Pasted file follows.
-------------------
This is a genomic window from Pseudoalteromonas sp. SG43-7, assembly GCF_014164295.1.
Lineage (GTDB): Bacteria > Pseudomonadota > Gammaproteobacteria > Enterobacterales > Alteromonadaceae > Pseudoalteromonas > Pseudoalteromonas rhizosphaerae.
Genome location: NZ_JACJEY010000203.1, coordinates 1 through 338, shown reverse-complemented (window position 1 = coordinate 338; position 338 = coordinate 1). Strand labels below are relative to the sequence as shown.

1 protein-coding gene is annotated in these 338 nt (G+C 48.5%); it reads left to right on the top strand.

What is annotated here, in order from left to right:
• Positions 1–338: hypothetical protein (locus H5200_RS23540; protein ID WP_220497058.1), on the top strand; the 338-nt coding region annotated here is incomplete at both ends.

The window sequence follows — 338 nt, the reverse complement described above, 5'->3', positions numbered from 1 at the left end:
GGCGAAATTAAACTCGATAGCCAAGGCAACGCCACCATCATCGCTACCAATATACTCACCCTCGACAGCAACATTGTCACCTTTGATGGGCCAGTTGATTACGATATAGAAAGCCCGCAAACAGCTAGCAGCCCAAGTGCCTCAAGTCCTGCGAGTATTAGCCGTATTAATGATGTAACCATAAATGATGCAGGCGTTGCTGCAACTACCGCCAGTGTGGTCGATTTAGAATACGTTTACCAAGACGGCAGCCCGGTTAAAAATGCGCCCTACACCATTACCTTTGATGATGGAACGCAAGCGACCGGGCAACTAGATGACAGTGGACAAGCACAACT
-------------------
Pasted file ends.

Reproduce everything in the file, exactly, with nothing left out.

This is a genomic window from Pseudoalteromonas sp. SG43-7, assembly GCF_014164295.1.
Lineage (GTDB): Bacteria > Pseudomonadota > Gammaproteobacteria > Enterobacterales > Alteromonadaceae > Pseudoalteromonas > Pseudoalteromonas rhizosphaerae.
Genome location: NZ_JACJEY010000203.1, coordinates 1 through 338, shown reverse-complemented (window position 1 = coordinate 338; position 338 = coordinate 1). Strand labels below are relative to the sequence as shown.

1 protein-coding gene is annotated in these 338 nt (G+C 48.5%); it reads left to right on the top strand.

What is annotated here, in order from left to right:
• Positions 1–338: hypothetical protein (locus H5200_RS23540; protein ID WP_220497058.1), on the top strand; the 338-nt coding region annotated here is incomplete at both ends.

The window sequence follows — 338 nt, the reverse complement described above, 5'->3', positions numbered from 1 at the left end:
GGCGAAATTAAACTCGATAGCCAAGGCAACGCCACCATCATCGCTACCAATATACTCACCCTCGACAGCAACATTGTCACCTTTGATGGGCCAGTTGATTACGATATAGAAAGCCCGCAAACAGCTAGCAGCCCAAGTGCCTCAAGTCCTGCGAGTATTAGCCGTATTAATGATGTAACCATAAATGATGCAGGCGTTGCTGCAACTACCGCCAGTGTGGTCGATTTAGAATACGTTTACCAAGACGGCAGCCCGGTTAAAAATGCGCCCTACACCATTACCTTTGATGATGGAACGCAAGCGACCGGGCAACTAGATGACAGTGGACAAGCACAACT